The meetings under the common name 'Wielki Zachwyt' inspire other parents and the idea began to spread out slowly. Barbara Zamożniewicz has written an article with the intent to help others to initiate similar groups in their neighborhood. She advises what is really important when planning this type of meetings. First of all, openness - inviting other, sometimes totally unknown people, we should take into consideration that they may be very different from us and therefore we should prepare ourselves to accept them. Moreover, we often realize that these differences are only apparent. Actually, their approach to life, nature, and education may be very similar to ours. The second important element is a regularity, in other words, establishing one firm date for meetings (e.g., the first Sunday of the month). And here comes another issue - consequence concerning previously made decisions. Usually, it means that we should avoid canceling the meetings without an important reason, just because of our laziness or less favorable weather conditions. A significant element that distinguishes 'Wielki Zachwyt' from other more formal initiatives is the lack of program. For people of 'Wielki Zachwyt' more important than learning is meeting and spending time together in nature. There is no guide, no teacher or animator. Children autonomously decide what they are going to do. So, they take a large dose of 'vitamin N' (Louv, 2014) and have time to play which is quite rare in their overloaded schedules.

Figure 1. 'Great Delight' of mud

Source: Author's own materials.

Walking with a guide - trips organized by the Foundation 'Dzieci w Naturę' ('Children into Nature')

However, sometimes the help of a guide (an animator) is needed. Parents may be afraid that they do not have enough competence or creativity to organize educational walks. Sometimes they are also not sure if their motivation is strong enough to encourage their children and themselves to go outside regularly. They often have no time or willingness to look for other families eager to meet and walk together. An organized event, guiding by someone who has proper competences and skills, seems to be a better solution for them.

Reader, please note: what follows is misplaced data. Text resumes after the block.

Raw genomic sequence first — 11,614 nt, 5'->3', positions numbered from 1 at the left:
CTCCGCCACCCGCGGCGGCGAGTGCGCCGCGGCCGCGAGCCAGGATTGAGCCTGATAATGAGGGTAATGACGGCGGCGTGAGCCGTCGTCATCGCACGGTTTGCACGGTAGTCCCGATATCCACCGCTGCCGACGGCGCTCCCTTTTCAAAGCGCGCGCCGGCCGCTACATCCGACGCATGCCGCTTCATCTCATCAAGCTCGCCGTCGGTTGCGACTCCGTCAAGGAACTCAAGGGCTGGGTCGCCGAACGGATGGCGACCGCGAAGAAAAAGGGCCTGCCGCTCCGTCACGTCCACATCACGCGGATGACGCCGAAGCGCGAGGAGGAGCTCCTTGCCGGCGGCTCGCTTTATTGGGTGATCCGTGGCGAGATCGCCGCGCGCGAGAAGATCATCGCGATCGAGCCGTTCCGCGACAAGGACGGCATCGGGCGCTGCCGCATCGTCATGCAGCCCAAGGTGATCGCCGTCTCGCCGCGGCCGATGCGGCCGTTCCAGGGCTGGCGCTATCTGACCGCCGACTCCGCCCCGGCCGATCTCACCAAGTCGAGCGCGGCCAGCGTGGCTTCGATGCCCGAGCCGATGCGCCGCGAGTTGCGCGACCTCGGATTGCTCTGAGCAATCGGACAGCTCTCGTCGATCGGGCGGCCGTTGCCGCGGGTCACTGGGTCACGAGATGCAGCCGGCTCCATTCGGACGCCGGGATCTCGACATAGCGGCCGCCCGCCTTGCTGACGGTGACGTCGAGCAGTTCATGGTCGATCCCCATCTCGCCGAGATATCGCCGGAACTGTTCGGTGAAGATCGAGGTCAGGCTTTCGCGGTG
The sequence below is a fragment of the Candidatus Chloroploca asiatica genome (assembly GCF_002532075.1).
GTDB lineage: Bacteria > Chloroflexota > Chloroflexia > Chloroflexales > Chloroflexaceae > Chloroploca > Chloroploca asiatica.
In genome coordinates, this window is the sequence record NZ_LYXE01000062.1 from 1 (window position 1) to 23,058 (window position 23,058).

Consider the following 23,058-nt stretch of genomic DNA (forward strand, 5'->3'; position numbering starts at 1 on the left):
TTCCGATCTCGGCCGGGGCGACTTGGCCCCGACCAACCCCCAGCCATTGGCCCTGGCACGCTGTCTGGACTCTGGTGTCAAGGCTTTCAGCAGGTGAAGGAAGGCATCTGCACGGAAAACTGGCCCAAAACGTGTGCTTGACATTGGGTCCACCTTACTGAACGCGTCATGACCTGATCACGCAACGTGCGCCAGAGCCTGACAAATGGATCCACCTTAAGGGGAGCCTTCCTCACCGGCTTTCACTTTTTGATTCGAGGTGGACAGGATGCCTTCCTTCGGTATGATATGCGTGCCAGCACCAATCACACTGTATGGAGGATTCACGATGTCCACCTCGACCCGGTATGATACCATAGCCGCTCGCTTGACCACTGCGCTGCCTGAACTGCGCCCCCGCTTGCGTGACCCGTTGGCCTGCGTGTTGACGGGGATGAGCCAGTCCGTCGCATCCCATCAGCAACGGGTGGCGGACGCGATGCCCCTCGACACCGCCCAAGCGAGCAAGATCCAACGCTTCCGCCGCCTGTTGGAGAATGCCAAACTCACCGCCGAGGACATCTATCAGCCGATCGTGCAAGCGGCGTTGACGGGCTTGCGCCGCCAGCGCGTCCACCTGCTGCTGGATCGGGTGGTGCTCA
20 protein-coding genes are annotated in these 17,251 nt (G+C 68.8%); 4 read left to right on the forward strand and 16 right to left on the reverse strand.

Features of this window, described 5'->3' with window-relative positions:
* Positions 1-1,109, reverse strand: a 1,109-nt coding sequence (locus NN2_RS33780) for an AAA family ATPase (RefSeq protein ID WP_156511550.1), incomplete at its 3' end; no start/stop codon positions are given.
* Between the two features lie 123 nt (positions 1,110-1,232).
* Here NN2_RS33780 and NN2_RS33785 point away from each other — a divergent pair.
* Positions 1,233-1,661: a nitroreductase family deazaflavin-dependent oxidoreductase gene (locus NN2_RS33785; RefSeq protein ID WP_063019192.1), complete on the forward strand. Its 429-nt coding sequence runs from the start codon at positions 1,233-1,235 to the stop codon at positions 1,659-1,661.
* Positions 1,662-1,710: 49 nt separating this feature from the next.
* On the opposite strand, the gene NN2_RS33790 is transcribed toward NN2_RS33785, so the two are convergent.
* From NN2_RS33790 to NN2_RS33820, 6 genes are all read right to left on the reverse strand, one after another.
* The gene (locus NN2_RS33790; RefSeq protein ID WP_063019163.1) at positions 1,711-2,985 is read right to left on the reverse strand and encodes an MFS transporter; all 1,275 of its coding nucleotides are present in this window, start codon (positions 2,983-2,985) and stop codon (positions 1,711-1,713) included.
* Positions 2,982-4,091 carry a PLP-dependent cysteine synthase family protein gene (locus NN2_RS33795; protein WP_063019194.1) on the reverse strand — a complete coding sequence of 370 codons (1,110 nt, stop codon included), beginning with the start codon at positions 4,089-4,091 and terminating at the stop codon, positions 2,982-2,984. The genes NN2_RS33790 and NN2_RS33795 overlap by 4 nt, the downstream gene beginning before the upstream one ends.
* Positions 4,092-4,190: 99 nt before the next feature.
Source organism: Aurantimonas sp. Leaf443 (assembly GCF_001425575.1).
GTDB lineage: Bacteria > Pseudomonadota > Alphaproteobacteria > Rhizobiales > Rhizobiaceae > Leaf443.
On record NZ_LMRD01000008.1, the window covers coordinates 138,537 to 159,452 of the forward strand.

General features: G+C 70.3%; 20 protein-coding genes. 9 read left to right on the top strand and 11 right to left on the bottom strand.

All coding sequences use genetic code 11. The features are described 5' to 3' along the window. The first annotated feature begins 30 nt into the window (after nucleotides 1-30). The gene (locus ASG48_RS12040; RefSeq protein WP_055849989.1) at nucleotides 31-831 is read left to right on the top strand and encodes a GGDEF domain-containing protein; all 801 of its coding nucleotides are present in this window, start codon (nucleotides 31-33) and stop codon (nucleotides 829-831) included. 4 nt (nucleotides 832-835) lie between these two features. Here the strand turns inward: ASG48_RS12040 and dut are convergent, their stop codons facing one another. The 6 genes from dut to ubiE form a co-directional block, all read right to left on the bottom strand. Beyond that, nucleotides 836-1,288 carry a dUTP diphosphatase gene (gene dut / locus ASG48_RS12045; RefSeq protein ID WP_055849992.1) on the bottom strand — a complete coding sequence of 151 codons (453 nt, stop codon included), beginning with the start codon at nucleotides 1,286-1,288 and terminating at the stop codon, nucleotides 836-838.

The foundation 'Dzieci w Naturę'4 exists since 2018. But its founders have started family educational walks a year earlier, as part of the project 'Oswajamy przyrodę miasta i okolic'5 (transl. 'We tame the nature of the city and the surrounding area'), run by a Cracow organization called 'Ruch Ekologiczny św. Franciszka z Asyżu' (transl. 'Ecological Movement of St. Francis of Assisi'). The walks are organized on summer and autumn weekends to urban forests, on the fields, and wastelands - wildly overgrown places unknown even to the citizens of Cracow. One of the goals of the foundation is to show such micro-worlds that are often forgotten or overlooked, despite being close to our place of residence. When being in nature is perceived as big expedition the organization of which requires time and skills, it is highly likely, that eventually it will be abandoned. The Foundation offers micro-trips, i.e., short walks - lasting two or three hours - to places located in Cracow, which can be reached by public transport.

During these walks, the participants may observe plants, animals, or insects and the guide describes them in a place they are at a given moment. Because nature is changing all the time, the same area looks entirely different in spring than after the first frost. Thanks to this considerable diversity of nature, the same places can be discovered all over again. These walks usually end with a picnic. Their integrating role both for children and adults is significant. Even more, having time for eating and resting before coming back home is also a good idea.

It is worth to notice, that although there is a person who conducts the walks, they should not resemble extracurricular classes. If children are more willing to play in a stream than listen to the guide, they can do it freely. According to the Foundation, making children attentive may have an adverse effect. Following the explanations could be valuable only when a child is interested in it. Sometimes, it is enough that parents listen to the descriptions, learning this way a lot. They can transfer this knowledge to their children later on when they are ready for it.

Scott D. Sampson in the book Kalosze pełne kijanek. Jak dzięki rozwijaniu miłości do przyrody wychować kreatywne, odważne i odpowiedzialne dziecko (the original title: How to Raise a Wild Child: The Art and Science of Falling in Love with Nature) emphasizes that the primary goal of educators and teachers is not sharing knowledge but implanting the deep longing for nature (Sampson, 2016, p.306). Only people who experience nature can love it and only those who love nature can defend it. Children who learn about nature from books and know about the savannas more than about the nearest forest would not defend the Białowieża Forest.

Figure 2. A micro-trip